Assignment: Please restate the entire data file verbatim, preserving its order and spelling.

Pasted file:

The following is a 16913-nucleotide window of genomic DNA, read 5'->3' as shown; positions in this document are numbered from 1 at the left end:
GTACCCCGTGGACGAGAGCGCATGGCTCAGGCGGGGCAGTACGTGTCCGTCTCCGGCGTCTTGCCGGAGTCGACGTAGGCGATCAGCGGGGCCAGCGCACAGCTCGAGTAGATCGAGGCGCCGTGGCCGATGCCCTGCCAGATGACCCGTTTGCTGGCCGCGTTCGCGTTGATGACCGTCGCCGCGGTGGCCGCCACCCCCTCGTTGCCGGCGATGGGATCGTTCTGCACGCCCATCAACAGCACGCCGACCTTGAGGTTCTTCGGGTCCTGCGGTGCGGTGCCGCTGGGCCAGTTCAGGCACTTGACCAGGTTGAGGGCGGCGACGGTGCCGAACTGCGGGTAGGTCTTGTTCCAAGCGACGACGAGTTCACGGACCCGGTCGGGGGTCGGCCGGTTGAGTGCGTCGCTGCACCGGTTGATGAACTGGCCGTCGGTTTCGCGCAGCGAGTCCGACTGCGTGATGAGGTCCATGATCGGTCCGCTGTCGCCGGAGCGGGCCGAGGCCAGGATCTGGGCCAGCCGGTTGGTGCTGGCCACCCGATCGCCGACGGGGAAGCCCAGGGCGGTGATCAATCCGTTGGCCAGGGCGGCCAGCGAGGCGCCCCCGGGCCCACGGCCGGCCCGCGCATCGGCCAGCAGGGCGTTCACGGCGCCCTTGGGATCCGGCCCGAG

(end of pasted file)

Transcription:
The following is a 16913-nucleotide window of genomic DNA, read 5'->3' as shown; positions in this document are numbered from 1 at the left end:
GTACCCCGTGGACGAGAGCGCATGGCTCAGGCGGGGCAGTACGTGTCCGTCTCCGGCGTCTTGCCGGAGTCGACGTAGGCGATCAGCGGGGCCAGCGCACAGCTCGAGTAGATCGAGGCGCCGTGGCCGATGCCCTGCCAGATGACCCGTTTGCTGGCCGCGTTCGCGTTGATGACCGTCGCCGCGGTGGCCGCCACCCCCTCGTTGCCGGCGATGGGATCGTTCTGCACGCCCATCAACAGCACGCCGACCTTGAGGTTCTTCGGGTCCTGCGGTGCGGTGCCGCTGGGCCAGTTCAGGCACTTGACCAGGTTGAGGGCGGCGACGGTGCCGAACTGCGGGTAGGTCTTGTTCCAAGCGACGACGAGTTCACGGACCCGGTCGGGGGTCGGCCGGTTGAGTGCGTCGCTGCACCGGTTGATGAACTGGCCGTCGGTTTCGCGCAGCGAGTCCGACTGCGTGATGAGGTCCATGATCGGTCCGCTGTCGCCGGAGCGGGCCGAGGCCAGGATCTGGGCCAGCCGGTTGGTGCTGGCCACCCGATCGCCGACGGGGAAGCCCAGGGCGGTGATCAATCCGTTGGCCAGGGCGGCCAGCGAGGCGCCCCCGGGCCCACGGCCGGCCCGCGCATCGGCCAGCAGGGCGTTCACGGCGCCCTTGGGATCCGGCCCGAG